Yes, this story, from the Wichita Eagle via the Kansas City Star, is technically accurate:
Homeland Security confiscates Royals underwear in Kansas CityI think the word thst both Honig and this story's author are looking for is "trademark," not "copyright." But that's not the aspect of the story right-wing bloggers are picking up on. They're upset because OMIGOD THIS IS BEING DONE BY HOMELAND SECURITY!!!1!1!
Peregrine Honig says she just wanted to help celebrate the hometown team when she designed Lucky Royals boyshorts.
The panties, with "Take the Crown" and "KC" across the bottom, were set to be sold in Honig's Birdies Panties shop Tuesday. But Homeland Security agents visited the Crossroads store and confiscated the few dozen pairs of underwear....
"They came in and there were two guys" Honig said. "I asked one of them what size he needed and he showed me a badge and took me outside. They told me they were from Homeland Security and we were violating copyright laws."
She thought that since the underwear featured her hand-drawn design that she was safe. But the officers explained that by connecting the "K" and the "C," she infringed on major league baseball copyright....
From PJ Media:
Did you know that the war on terrorism is over, there are no threats to us whatsoever, and peace has broken out across the entire world?From Reason's Hit & Run blog:
I didn't either, but if that hasn’t happened, I'm at a loss to explain this.
The Department of Homeland Security has a $39 billion annual budget. It is fighting the fight against our invisible enemies, and taking on the unknown threats of the future.From The American Spectator:
By confiscating baseball-themed women's underwear from enthusiastic local retailers.
Last I checked, DHS wasn't listed as the enforcement arm for the US Patent and Trademark Office (or for the MLB for that matter), but given that the DHS now has a whopping $40 billion dollar budget that they aren't spending on anything important, perhaps there was a switch they failed to inform the American people of.That's either disingenuous or ignorant, because last time I checked -- by going to the U.S. Customs and Border Protection website a few minutes ago -- Customs was part of the Department of Homeland Security. Maybe that's crazy, but that's what the federal government settled on when DHS was created (under a Republican president) a dozen years ago. And Customs has been pursuing goods that feature unlicensed logos for a long time now.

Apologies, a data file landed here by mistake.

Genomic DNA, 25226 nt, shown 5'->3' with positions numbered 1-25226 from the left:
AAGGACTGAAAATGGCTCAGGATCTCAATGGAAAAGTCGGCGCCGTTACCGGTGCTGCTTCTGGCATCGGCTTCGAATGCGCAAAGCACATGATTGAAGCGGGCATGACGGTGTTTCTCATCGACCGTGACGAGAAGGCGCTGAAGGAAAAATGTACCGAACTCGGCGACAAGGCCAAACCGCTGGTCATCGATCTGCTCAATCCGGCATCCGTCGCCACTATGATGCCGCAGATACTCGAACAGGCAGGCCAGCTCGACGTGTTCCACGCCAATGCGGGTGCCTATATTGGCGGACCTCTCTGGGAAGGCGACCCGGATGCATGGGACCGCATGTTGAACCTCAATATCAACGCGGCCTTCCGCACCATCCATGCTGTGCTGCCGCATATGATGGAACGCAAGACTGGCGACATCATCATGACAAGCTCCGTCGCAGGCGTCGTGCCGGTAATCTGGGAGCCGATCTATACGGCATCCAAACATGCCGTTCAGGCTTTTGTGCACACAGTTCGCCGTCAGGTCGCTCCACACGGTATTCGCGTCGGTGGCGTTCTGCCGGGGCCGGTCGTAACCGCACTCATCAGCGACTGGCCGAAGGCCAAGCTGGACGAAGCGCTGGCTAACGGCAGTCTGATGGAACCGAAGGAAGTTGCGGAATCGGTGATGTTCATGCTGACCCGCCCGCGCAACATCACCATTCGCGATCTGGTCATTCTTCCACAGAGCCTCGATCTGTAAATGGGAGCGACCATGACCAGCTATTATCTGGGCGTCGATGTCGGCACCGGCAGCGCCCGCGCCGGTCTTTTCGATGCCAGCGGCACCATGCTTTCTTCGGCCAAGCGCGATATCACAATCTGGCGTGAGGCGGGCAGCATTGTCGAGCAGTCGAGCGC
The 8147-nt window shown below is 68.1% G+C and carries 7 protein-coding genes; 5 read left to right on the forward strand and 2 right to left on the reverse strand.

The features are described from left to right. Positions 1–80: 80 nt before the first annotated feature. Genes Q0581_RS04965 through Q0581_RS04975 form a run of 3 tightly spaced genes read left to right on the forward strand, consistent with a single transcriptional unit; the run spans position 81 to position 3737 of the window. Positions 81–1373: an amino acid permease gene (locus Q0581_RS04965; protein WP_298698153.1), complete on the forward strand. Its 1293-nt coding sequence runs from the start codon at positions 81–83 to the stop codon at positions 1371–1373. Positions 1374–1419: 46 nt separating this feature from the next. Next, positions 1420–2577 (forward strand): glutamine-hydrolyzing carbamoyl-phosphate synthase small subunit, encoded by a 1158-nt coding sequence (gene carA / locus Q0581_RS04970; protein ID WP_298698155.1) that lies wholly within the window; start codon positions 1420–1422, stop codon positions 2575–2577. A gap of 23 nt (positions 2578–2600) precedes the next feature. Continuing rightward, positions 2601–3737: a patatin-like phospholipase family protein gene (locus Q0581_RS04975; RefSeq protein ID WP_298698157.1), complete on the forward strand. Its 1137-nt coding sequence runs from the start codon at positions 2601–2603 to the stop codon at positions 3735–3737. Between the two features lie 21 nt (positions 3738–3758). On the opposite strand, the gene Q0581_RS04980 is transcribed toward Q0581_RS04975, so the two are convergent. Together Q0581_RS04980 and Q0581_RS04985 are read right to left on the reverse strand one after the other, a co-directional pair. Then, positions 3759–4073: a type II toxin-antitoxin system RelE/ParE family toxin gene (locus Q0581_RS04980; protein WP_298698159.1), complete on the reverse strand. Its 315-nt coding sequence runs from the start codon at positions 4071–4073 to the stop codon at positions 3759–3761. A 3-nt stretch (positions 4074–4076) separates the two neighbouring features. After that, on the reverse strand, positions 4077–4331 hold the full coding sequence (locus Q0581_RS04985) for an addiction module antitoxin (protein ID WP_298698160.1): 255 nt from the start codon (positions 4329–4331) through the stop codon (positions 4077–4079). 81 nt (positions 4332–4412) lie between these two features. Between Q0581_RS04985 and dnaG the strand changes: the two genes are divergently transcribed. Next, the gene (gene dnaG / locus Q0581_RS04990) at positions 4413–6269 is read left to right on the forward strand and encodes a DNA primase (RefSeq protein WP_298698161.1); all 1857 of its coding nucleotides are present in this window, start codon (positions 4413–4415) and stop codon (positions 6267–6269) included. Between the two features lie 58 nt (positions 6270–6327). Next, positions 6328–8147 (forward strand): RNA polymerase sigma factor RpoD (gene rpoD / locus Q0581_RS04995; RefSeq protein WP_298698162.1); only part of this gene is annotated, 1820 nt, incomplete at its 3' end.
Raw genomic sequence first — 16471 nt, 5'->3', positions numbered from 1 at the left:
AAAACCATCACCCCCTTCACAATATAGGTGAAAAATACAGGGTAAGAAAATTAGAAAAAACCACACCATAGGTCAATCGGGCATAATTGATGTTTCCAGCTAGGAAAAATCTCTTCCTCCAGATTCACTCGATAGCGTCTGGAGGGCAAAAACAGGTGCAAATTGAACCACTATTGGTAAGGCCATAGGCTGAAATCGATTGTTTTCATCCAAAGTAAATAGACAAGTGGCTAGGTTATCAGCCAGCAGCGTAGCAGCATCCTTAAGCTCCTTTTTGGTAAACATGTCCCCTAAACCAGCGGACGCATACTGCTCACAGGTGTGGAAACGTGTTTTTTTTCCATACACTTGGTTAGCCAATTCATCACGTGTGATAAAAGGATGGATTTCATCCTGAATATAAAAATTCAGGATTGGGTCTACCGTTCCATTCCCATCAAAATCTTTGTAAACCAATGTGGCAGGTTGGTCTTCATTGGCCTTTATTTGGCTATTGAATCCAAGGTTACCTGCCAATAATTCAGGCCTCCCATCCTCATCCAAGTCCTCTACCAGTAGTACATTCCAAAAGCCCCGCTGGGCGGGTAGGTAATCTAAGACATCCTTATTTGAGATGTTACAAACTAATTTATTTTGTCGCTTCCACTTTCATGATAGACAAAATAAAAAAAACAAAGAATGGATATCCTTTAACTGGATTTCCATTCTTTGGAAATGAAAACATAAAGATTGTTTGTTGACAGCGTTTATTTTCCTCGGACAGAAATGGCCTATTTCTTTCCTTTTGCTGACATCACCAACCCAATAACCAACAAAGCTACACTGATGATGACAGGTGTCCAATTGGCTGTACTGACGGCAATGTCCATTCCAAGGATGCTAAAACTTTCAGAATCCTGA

You can argue against that, and you can argue that a small producer of logo wear shouldn't have to fear this kind of thing -- but hey, since when do conservatives not regard private property rights as sacred? Corporations certainly see their trademarks as lucrative private property.
And the liberarians at Reason? Even they don't think trademarked logos should be protected? Ayn Rand wept:
Ayn Rand, founder of Objectivism, supported copyrights and patents, noting in Capitalism: The Unknown Ideal:Rand apparently didn't mention trademarks specifically, but do you really think she'd want the right to use them to be held (ick!) in common?
Patents and copyrights are the legal implementation of the base of all property rights: a man's right to the product of his mind. Every type of productive work involves a combination of mental and of physical effort: of thought and of physical action to translate that thought into a material form. The proportion of these two elements varies in different types of work. At the lowest end of the scale, the mental effort required to perform unskilled manual labor is minimal. At the other end, what the patent and copyright laws acknowledge is the paramount role of mental effort in the production of material values; these laws protect the mind's contribution in its purest form the origination of an idea. The subject of patents and copyrights is intellectual property.... Thus the law establishes the property right of a mind to that which it has brought in existence.
So this is a two-fer from the right. First, they're trying to fool you about the involvement of the DHS (or maybe they really don't understand its makeup). Then they're revealing a heretofore unacknowledged belief that trademarks should be forced into the commons. Who knew they thought that?